If you don’t know your current credit score, you can check it for free here.
There are several benefits of using a personal loan to pay taxes. When you pay off your tax bill in a lump sum, you don’t have to worry about penalties and interest from the IRS. You can also sleep better knowing that no one is going to garnish your wages, seize your assets, or file a lien against your property.
Many personal loans have competitive interest rates and no prepayment penalties. This means you can pay off the loan as quickly as you want without paying any additional fees.
Different personal loans come with different rates, fees and requirements, so check out what the best personal loans are to ensure that you choose the best option for you.
Where to get personal loans for taxes
You can get personal loans from major banks, credit unions, and many online lenders. Borrowers now find some of the most competitive rates and fastest funding for personal loans with online marketplace lenders and online lenders. Here are some examples of lenders that may offer personal loans that are cheaper than borrowing from the IRS with an installment agreement.
However, remember only borrowers with excellent credit qualify for a low enough interest to justify paying your tax debt with a personal loan.
SoFi can be a good option for borrowers that have high income and excellent credit. The average income of a SoFi borrower is $150,000, with a 780 credit score. The company also requires that borrowers have at least a Bachelor’s degree from an accredited U.S. university. Personal loans range from $5,000 to $100,000 with payment terms up to 7 years. Loans can often be funded within seven days. There are no loan origination fees with SoFi and no prepayment penalties. See SoFi’s profile for the latest rates and terms.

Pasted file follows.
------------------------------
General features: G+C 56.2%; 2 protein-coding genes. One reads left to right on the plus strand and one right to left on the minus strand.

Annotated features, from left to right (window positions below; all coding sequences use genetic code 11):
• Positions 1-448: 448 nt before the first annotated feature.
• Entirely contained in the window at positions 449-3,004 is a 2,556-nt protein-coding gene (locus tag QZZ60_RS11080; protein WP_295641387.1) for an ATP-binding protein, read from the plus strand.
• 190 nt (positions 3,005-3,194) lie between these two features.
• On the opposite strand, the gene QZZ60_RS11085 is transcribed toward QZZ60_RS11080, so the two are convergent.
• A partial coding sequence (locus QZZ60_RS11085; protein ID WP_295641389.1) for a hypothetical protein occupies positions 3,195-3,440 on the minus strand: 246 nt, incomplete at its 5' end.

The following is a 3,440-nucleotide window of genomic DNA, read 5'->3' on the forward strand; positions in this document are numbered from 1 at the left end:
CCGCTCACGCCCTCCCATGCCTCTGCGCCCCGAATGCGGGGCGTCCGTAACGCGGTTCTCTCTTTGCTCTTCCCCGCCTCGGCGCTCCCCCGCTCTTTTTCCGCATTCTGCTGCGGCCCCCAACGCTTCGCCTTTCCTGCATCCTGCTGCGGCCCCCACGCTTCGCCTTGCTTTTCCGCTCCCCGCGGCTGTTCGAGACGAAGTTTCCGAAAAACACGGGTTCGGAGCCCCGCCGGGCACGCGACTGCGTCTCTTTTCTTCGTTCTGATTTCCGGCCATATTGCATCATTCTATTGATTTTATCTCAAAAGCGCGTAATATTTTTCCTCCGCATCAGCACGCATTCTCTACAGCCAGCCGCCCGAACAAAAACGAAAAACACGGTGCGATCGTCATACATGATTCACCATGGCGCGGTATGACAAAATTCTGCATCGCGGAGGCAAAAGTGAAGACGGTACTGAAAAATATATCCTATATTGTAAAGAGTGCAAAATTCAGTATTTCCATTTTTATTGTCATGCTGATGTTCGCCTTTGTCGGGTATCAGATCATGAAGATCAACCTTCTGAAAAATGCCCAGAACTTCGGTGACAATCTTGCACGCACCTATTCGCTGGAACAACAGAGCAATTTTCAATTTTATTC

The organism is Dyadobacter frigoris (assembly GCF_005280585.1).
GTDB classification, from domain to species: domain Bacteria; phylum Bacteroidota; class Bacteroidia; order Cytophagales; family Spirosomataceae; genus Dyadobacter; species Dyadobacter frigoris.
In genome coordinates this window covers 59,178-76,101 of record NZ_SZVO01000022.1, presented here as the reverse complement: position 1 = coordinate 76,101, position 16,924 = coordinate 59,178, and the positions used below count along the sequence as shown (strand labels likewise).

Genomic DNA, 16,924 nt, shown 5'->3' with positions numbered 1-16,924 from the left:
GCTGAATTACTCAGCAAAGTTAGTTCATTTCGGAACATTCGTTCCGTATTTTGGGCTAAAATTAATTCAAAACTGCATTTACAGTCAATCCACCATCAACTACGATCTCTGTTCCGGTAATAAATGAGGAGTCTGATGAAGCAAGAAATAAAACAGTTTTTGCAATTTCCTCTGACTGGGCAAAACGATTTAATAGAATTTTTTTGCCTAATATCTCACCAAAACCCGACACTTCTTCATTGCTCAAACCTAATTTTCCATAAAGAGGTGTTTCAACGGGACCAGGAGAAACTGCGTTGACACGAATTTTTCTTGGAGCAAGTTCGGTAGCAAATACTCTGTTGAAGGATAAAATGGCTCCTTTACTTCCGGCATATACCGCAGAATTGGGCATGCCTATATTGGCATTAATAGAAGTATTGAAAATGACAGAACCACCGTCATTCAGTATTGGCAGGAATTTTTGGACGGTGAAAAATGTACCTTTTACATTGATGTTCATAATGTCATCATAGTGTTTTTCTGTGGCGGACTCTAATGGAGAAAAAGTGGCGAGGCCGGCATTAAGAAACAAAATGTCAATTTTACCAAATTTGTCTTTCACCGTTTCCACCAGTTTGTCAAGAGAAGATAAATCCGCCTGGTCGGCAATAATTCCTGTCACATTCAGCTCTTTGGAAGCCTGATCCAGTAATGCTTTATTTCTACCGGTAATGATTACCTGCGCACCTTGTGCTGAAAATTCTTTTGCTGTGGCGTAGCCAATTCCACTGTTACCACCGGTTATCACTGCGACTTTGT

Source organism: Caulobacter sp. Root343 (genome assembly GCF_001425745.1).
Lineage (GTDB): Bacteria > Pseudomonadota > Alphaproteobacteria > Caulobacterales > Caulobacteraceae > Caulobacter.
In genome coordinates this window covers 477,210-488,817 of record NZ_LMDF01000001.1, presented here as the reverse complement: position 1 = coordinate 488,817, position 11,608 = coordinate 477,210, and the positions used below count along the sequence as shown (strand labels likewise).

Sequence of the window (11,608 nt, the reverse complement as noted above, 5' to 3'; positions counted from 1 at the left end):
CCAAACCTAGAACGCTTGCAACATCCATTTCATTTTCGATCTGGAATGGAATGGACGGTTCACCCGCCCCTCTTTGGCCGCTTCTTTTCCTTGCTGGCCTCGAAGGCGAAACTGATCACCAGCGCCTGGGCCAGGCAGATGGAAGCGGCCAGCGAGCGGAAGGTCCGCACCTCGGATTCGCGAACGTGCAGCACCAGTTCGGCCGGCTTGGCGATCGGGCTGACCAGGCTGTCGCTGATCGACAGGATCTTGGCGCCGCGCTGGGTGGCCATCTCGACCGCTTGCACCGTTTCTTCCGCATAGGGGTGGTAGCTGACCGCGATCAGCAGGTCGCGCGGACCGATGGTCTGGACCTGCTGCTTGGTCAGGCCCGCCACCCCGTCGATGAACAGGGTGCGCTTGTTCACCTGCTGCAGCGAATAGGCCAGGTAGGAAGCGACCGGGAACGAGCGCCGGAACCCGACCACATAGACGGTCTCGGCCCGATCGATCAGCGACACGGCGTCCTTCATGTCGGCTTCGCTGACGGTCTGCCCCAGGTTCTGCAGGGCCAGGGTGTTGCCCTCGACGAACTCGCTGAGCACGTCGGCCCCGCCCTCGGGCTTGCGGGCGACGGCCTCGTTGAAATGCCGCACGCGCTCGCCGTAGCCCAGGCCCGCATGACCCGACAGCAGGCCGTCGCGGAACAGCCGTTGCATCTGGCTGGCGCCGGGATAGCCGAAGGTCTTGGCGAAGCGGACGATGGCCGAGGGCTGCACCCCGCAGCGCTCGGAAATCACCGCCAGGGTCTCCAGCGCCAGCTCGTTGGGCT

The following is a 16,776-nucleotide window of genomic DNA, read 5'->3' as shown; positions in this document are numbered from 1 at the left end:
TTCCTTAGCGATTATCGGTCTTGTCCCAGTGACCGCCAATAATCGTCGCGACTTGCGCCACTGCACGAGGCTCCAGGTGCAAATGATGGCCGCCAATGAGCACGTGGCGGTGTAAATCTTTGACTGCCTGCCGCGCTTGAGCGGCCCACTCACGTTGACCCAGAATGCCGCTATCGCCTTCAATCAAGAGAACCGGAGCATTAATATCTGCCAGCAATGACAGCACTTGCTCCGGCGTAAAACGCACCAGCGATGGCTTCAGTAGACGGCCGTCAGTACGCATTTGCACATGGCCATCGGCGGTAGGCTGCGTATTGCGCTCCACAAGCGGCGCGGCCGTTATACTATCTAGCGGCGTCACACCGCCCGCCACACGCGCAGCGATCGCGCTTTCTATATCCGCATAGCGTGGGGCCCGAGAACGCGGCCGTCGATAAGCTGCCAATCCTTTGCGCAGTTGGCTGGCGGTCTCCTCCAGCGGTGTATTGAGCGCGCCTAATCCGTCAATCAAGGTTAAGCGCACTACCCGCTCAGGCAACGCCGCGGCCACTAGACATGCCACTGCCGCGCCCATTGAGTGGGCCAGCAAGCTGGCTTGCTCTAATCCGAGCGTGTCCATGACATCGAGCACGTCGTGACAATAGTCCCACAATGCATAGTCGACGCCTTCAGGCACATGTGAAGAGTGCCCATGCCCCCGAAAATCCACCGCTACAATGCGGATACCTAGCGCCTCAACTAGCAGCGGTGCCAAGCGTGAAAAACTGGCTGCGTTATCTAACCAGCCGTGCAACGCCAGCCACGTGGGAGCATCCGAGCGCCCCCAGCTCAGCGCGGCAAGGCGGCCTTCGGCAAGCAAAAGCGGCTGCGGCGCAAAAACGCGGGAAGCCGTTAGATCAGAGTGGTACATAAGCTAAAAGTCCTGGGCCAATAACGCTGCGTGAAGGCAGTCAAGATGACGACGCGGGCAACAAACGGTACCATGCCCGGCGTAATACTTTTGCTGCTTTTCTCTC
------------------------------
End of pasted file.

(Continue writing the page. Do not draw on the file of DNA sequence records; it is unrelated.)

If you just have fair credit, you can still get a personal loan to pay your taxes. If you have fair credit, you should consider Avant.
Avant is an online lending platform that has originated more than $4 billion in loans through its platform as of 2017. The company will consider borrowers with a minimum FICO score of 580 and has the benefit of next-day funding in many cases. Even though it has higher interest rates, this could still be your best option to pay off your tax bill. See Avant‘s profile for the latest rates and terms.
How to compare lenders
When you compare personal loan lenders, pay attention to the loan’s APR, origination fees, and whether there are prepayment penalties.SuperMoney makes it easy to compare personal loan lenders by providing free expert and consumer reviews.